STILL ALICE: What’s Lost And Found In Alzheimer’s

Even in the No Exit tragedy that Alzheimer’s is, bits and pieces of that old self still come through. Julianne Moore’s heartbreakingly real performance couldn’t show this more clearly. And, even, as Still Alice poignantly reveals – sometimes something flowers into bloom that wasn’t free to live fully before. A buried part of Alice is found. What makes that possible?

Alzheimer’s doesn’t only rob its victims of their minds. It strips away psychological defenses. Words and intellect are Dr. Alice Howland’s life. She also uses them as barriers against feeling – for understandable reasons. Her mother and sister died suddenly and tragically when she was 18. There was only an alcoholic father left. Unlikely he could help her with her grief.

It’s not that Alice doesn’t love.  She does, deeply.  But, it’s hard for her to live in the moment. To let differences be. Not to have control. To allow spontaneous things to emerge, like feelings. Her daughter Lydia (]Kristen Stewart) can. Her life is living in the world of feeling. In her acting and her writing. She’s the side of Alice that Alice rejects. Their worlds collide in misunderstandings.

Yet, it’s Lydia who reaches her mom and gives Alice what she needs the most. It’s Lydia who asks her what it’s like to have Alzheimer’s: “What’s it like? I mean what does it actually feel like?” Lydia wants to know. She meets Alice where Alice is. She gives her permission to talk, to begin to grieve. It is what Alice needs. But, also what she fights.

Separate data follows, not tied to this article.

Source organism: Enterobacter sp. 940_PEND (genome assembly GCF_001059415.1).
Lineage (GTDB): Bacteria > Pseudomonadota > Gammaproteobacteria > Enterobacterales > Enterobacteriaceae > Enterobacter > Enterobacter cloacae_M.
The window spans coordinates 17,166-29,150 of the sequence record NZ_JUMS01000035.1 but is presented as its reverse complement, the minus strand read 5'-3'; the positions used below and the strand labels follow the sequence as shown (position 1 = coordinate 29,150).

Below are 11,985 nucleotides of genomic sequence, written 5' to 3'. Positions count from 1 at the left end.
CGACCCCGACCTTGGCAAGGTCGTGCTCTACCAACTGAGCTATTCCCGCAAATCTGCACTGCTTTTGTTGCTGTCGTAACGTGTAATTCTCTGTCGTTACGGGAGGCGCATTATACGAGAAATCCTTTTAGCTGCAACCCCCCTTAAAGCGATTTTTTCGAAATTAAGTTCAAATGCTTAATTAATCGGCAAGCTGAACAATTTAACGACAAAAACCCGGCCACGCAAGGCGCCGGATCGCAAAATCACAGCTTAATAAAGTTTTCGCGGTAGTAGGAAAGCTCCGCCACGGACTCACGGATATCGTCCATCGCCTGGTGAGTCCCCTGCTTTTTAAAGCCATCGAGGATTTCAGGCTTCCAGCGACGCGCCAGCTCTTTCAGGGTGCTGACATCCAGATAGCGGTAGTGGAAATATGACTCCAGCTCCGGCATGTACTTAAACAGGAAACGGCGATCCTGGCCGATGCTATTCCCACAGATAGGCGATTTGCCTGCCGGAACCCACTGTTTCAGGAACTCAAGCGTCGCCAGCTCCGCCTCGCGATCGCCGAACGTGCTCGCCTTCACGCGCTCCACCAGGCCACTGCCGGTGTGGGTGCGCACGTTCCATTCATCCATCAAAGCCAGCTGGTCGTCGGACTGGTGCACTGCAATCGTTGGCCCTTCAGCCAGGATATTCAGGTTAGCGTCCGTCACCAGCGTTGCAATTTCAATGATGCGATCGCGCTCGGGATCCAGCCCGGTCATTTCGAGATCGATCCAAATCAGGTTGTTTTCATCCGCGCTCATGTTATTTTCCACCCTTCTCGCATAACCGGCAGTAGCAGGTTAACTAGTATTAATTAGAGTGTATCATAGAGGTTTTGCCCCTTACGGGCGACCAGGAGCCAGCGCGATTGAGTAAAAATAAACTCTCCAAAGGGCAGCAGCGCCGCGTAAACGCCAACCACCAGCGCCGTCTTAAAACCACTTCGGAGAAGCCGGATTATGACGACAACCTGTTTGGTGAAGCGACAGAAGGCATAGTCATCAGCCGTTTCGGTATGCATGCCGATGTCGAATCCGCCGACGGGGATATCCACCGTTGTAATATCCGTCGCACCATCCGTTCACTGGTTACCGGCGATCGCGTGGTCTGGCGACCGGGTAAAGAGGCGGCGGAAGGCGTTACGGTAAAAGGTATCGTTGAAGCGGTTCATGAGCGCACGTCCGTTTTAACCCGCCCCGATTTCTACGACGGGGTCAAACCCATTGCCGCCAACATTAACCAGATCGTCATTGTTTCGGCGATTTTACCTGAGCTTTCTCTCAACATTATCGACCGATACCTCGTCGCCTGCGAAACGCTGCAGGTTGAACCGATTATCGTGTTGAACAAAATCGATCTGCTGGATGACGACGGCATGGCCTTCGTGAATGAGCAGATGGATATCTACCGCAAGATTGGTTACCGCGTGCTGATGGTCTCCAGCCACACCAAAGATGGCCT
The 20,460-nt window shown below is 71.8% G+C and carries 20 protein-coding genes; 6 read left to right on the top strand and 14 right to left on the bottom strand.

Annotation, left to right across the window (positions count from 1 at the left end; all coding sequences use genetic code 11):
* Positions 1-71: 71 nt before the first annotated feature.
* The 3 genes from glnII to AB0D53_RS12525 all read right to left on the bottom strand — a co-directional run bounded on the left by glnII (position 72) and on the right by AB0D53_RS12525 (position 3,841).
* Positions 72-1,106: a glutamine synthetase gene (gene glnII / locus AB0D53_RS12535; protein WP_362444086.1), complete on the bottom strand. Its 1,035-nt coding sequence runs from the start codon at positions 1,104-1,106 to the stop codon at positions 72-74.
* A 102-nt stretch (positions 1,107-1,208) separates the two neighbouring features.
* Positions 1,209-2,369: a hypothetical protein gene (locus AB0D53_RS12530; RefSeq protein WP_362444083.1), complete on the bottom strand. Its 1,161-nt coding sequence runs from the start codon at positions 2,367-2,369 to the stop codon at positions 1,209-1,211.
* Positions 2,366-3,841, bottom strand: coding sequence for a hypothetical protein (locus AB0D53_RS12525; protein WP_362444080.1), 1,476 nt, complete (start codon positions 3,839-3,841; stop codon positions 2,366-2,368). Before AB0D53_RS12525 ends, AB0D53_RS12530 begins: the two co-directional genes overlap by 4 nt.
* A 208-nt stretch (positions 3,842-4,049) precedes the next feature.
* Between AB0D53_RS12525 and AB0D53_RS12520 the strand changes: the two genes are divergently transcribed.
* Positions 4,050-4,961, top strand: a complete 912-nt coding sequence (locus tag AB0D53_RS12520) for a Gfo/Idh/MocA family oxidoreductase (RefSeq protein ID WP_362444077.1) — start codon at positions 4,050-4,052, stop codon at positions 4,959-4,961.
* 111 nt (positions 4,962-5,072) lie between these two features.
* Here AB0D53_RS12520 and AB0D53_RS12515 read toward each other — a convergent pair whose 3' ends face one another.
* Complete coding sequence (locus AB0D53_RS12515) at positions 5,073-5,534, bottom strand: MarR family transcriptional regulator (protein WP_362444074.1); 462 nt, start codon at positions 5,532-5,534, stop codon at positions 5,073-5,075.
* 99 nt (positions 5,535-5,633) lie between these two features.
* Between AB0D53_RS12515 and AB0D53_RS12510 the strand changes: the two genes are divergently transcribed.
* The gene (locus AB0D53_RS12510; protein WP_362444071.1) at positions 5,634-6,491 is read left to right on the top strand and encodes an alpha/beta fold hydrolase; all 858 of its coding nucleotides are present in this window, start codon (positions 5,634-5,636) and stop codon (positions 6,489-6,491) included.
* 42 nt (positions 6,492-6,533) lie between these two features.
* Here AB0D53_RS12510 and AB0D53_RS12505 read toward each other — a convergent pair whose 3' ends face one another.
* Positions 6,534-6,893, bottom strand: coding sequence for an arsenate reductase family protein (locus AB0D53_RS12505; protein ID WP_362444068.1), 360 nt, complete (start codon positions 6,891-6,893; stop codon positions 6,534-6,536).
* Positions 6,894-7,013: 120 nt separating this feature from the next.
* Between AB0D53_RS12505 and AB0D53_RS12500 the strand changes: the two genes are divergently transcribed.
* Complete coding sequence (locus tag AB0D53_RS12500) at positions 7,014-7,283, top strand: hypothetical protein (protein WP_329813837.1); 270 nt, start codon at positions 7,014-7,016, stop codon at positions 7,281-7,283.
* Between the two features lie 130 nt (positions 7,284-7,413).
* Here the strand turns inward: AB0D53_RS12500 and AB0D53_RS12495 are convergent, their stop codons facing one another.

Lydia has her own fight. Not feeling accepted by Alice. Now, she gives her mom the place for uniquely individual feelings that Alice can’t give her. As she actively seeks her mom out, Lydia breaks through her angry standoff: “No secrets, Mom.”

Lydia helps Alice talk from her experience at the Alzheimer’s conference. To not hide behind scientific facts and research and search for a cure. Lydia says: “Make it personal: I want to know how it feels. What it means to you.” The personal win out. It’s what Alice has to do to come to terms with what’s happening to her. No feelings kept secret.

This is the only way to navigate loss. To talk: to have someone willing to listen. “I’m learning the art of losing”, Alice says candidly to a rapt audience. She didn’t know how to lose her mom and sister. Now she has to face losing herself. This time there’s the help of her feelings and people to hear them. She is, maybe for the first time, unguardedly the real Alice.

In the end, when Alzheimer’s has robbed her of her old self – the open, feeling Alice is there. What makes that possible? Lydia’s help: her openness. Her patience. When intellect isn’t working for Alice anymore, Lydia gives her a chance to find voice for a side of her kept shut away.

Alice becomes a butterfly.  Not because butterflies don’t live long enough. No –because, in mastering the art of losing, she lives the moments now. The poetic words that Lydia reads reach through the fog of Alzheimer’s: And the world was repaired … because nothing’s lost forever.

Even though Alice has lost her ability to put words together in a rational way, she knows what those words mean. She struggles to say it: Love. There is the tragedy and ravages of Alzheimer’s. There is the loss of time. Yet, here is a small miracle. Lydia finds her mom.

Sometimes loss isn’t navigated well.

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